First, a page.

Sometimes obstacles aren’t rooted in study habits but in medical or psychological problems. These range from low iron or blood sugar to depression or anxiety. For many students this is the first time they are living away from home and are responsible for their own well-being. Although many people see you each day and may genuinely care about you, no one is making sure that you are eating well, getting regular exercise, and are healthy. Indeed, it is less likely that people will recognize if you’re facing some minor or major emotional problem, especially if you are living off-campus. It is important that you care for yourself, and ask for help and direction from your Resident Advisor, faculty advisor, or other campus or community office/agency.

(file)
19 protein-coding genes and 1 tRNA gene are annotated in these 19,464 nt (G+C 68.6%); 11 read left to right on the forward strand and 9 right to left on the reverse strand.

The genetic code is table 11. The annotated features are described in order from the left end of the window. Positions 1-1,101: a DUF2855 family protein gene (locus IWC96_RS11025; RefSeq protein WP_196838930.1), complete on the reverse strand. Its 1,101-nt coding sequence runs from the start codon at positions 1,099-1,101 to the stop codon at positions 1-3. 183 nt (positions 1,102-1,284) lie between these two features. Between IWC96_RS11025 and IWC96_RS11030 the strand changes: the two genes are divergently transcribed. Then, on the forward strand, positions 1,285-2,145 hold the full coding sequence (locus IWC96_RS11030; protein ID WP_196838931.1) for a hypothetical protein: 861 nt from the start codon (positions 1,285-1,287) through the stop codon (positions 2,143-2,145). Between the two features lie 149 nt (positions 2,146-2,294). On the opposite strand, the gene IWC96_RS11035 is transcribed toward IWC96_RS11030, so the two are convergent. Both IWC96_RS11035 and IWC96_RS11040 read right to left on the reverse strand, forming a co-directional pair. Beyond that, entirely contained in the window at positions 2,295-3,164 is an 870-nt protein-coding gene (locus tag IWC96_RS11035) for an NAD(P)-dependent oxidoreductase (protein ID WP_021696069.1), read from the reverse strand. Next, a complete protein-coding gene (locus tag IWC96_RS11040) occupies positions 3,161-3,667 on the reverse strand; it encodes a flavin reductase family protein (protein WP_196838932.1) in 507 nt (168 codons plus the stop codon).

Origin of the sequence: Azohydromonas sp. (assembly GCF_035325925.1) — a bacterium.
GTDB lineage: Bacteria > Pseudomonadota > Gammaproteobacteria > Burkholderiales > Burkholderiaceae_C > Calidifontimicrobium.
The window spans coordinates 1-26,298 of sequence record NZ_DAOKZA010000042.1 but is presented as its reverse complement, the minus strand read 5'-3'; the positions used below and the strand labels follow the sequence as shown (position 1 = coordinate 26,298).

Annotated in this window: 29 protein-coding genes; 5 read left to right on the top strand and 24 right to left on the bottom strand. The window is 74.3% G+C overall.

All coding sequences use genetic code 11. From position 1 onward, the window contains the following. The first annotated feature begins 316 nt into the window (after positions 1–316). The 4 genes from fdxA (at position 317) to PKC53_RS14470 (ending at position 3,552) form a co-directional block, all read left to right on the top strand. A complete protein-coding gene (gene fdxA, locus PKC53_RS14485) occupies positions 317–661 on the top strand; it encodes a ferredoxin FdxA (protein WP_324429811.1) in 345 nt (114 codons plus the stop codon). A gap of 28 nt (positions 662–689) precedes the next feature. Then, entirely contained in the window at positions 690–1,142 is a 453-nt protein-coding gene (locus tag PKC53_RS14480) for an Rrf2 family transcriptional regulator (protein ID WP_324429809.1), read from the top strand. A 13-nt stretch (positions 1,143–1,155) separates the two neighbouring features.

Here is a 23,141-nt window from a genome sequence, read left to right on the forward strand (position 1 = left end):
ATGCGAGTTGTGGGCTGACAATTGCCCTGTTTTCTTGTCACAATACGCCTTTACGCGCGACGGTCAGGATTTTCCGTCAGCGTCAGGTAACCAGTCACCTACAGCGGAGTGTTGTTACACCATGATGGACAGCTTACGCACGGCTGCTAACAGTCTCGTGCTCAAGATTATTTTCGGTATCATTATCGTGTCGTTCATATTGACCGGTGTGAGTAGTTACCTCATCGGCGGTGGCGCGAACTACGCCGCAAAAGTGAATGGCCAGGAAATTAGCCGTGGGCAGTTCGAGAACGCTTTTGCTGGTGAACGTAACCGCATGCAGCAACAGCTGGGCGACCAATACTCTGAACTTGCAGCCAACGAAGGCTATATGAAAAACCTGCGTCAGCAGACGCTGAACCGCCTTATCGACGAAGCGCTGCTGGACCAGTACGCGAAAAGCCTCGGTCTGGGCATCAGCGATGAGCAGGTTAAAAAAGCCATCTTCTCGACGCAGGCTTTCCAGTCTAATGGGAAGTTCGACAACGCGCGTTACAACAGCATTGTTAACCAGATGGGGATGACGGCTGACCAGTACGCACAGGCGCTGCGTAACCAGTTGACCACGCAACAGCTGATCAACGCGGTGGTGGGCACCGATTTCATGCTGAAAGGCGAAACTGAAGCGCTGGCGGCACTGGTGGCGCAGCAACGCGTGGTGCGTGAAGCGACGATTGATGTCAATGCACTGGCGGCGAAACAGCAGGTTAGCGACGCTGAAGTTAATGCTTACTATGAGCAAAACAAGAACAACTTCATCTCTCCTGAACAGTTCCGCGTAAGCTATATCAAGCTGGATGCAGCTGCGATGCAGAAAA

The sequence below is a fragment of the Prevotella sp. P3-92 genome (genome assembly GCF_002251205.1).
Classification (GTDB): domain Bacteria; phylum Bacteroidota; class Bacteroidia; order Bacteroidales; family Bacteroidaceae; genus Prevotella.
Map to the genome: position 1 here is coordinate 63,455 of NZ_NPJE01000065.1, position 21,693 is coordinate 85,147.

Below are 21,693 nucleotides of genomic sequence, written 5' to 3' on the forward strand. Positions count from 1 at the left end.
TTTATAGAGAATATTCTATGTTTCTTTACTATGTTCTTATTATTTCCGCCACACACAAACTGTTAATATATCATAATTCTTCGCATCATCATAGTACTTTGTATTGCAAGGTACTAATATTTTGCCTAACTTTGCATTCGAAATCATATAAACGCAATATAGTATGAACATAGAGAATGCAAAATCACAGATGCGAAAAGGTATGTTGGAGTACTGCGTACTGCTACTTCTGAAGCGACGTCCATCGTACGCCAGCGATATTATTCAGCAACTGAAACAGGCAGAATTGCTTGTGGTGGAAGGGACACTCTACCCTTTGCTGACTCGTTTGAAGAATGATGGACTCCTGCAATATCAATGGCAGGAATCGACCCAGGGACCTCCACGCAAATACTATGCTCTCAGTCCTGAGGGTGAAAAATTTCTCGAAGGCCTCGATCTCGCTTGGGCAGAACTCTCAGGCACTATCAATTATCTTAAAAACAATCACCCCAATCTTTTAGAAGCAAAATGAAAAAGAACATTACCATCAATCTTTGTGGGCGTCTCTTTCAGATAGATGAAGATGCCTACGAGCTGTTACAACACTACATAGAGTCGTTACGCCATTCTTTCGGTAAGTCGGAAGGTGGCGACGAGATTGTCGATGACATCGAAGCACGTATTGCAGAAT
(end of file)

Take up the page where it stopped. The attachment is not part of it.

Cornell offers mental wellness support to students through the following services, among others:
CAPS (Counseling and Psychological Services) at Cornell Health: Cornell University Health Services; Tel: 607.255.5155; Email: email@example.com; https://health.cornell.edu/services/counseling-psychiatry CAPS has noted a trend that engineering students tend to wait a long time before they seek assistance. This behavior results from the mistaken belief that the problem solving skills of engineers extend to emotional and psychological issues. Failure to seek help usually ends up putting the student in more academic and personal risk. If you are really stressed, tired all the time, having trouble getting yourself to class, not able to complete assignments on time, confused about life in general, sad, anxious, or just want someone to talk to so you can decompress, contact CAPS. Oftentimes just talking with a trained professional can help you feel better. Let’s Talk: https://health.cornell.edu/
General Medical Problems
Cornell Health; Tel: 607.255.5155; Email: firstname.lastname@example.org; https://health.cornell.edu/ If you’ve had a lingering health concern, please have it checked out. Even minor illnesses can detract from your overall enjoyment of ‘the college experience’.